Research Paper Volume 12, Issue 2 pp 1591—1609

Chikusetsu saponin IVa protects pancreatic β cell against intermittent high glucose-induced injury by activating Wnt/β-catenin/TCF7L2 pathway

Jia Cui1, *, , Jialin Duan1,2, *, , Jianjie Chu1, *, , Chao Guo1, *, , Miaomiao Xi1, , Yi Li3, , Yan Weng1, , Guo Wei1, , Ying Yin1, , Aidong Wen1, , Boling Qiao2, ,

  • 1 Department of Pharmacy, Xijing Hospital, Fourth Military Medical University, Xi’an 710032, Shaanxi, China
  • 2 Department of Chinese Medicine, School of Life Science, Northwestern University, Xi’an 710032, Shaanxi, China
  • 3 Department of Pharmacy, Chongqing Dazu District Hospital of Traditional Chinese Medicine, Chongqing 402360, China
* Equal contribution

Received: November 13, 2019       Accepted: December 27, 2019       Published: January 22, 2020      

https://doi.org/10.18632/aging.102702
How to Cite

Copyright © 2020 Cui et al. This is an open-access article distributed under the terms of the Creative Commons Attribution License (CC BY 3.0), which permits unrestricted use, distribution, and reproduction in any medium, provided the original author and source are credited.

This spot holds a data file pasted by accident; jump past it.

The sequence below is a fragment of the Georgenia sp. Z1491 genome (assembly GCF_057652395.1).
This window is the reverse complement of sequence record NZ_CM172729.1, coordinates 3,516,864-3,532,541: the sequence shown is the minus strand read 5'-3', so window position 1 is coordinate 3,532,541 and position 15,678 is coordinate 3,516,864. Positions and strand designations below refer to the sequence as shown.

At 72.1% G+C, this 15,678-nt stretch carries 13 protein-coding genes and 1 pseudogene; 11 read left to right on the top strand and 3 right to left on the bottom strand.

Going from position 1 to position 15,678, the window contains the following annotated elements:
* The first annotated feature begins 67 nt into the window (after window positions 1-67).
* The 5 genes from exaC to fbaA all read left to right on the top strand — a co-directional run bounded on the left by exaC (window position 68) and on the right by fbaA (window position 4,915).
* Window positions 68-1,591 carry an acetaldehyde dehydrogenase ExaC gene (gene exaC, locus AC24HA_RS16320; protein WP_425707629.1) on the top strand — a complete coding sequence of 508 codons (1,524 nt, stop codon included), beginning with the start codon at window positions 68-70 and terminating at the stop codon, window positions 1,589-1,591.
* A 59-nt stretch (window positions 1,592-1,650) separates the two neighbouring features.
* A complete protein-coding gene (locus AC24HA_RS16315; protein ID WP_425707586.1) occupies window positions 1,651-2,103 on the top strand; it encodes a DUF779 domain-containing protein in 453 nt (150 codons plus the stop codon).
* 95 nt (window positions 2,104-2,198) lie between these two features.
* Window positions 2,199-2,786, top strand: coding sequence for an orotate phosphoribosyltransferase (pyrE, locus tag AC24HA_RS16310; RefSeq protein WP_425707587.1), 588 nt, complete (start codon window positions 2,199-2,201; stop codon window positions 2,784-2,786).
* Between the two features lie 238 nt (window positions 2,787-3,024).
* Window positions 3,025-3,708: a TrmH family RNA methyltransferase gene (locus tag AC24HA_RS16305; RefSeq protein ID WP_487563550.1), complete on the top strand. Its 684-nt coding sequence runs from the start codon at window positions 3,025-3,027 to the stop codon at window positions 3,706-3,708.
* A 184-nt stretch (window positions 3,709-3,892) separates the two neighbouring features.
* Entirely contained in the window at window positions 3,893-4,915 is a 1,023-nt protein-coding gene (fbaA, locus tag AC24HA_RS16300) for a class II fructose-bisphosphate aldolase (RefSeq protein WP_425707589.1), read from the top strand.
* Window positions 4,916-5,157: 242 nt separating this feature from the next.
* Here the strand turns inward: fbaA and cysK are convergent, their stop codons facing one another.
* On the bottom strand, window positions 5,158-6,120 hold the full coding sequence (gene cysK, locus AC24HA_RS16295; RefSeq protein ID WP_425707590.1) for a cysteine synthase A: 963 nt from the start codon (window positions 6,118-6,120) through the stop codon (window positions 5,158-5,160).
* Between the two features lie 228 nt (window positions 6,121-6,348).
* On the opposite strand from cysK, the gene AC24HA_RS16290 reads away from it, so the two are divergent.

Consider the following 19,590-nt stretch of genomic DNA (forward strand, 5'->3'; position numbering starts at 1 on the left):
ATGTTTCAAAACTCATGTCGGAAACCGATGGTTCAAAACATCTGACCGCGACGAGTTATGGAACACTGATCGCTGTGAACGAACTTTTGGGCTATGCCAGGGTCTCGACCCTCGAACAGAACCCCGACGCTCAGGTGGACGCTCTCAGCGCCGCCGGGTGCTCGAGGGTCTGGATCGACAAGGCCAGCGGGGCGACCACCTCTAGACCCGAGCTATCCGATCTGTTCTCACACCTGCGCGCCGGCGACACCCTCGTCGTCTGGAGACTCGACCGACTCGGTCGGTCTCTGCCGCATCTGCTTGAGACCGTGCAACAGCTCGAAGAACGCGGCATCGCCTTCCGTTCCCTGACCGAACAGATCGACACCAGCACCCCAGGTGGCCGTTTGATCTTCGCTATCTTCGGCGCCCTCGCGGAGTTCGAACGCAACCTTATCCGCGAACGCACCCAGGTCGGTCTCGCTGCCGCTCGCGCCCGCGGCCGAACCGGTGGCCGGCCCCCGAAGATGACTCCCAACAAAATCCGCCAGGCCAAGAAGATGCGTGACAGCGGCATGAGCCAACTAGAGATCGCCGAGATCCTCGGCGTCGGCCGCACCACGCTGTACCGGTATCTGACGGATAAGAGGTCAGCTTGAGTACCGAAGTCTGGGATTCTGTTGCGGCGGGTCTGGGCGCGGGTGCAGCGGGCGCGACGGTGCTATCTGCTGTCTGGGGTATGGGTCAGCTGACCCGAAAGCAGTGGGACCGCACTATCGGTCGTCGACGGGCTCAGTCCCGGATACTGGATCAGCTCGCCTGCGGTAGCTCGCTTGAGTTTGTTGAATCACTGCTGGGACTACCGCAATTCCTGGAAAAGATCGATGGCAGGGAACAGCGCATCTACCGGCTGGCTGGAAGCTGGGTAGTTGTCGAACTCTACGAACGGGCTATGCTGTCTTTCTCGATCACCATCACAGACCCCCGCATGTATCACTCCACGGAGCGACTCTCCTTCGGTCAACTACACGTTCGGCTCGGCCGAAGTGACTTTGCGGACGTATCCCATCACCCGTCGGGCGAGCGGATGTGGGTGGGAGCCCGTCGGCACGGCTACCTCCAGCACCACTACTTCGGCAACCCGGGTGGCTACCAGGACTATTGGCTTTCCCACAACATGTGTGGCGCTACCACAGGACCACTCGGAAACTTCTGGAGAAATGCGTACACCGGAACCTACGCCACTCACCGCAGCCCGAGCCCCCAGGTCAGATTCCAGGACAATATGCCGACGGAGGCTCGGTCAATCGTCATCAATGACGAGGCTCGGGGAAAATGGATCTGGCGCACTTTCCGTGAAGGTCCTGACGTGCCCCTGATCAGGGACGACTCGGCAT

Abstract

Islet β cell mass reduction induced by glucose fluctuation is crucial for the development and progression of T2DM. Chikusetsu saponin IVa (CHS) had protective effects against DM and related injuries. Here we aimed to investigate the role of CHS in β cell injuries and its possible mechanism involved. Isolated rat islets, βTC3 cells and T2DM mice were used in this study. The results showed that CHS restored the secretion activity, promoted β cell survival by increasing β cell proliferation and decreasing apoptosis which induced by intermittent high glucose (IHG). In vivo, CHS protected β cell apoptosis to normalize blood glucose and improve insulin sensitivity in DM mice. Further studies showed that CHS activated Wnt3a signaling, inhibited HBP1, promoted β-catenin nuclear translocation, enhanced expressions of TCF7L2, GIPR and GLP-1R, inhibited p53, p27 and p21. The protective effect of CHS was remarkably suppressed by siRNAs against TCF7L2 or XAV-939 (a Wnt/β-catenin antagonist) in vitro and in β-catenin-/- mice. In conclusion, we identified a novel role of CHS in protecting β cell survival and regeneration by mechanisms involving the activation of Wnt3a/β-catenin/TCF7L2 signaling. Our results indicated the potential value of CHS as a possible intervention drug for T2DM.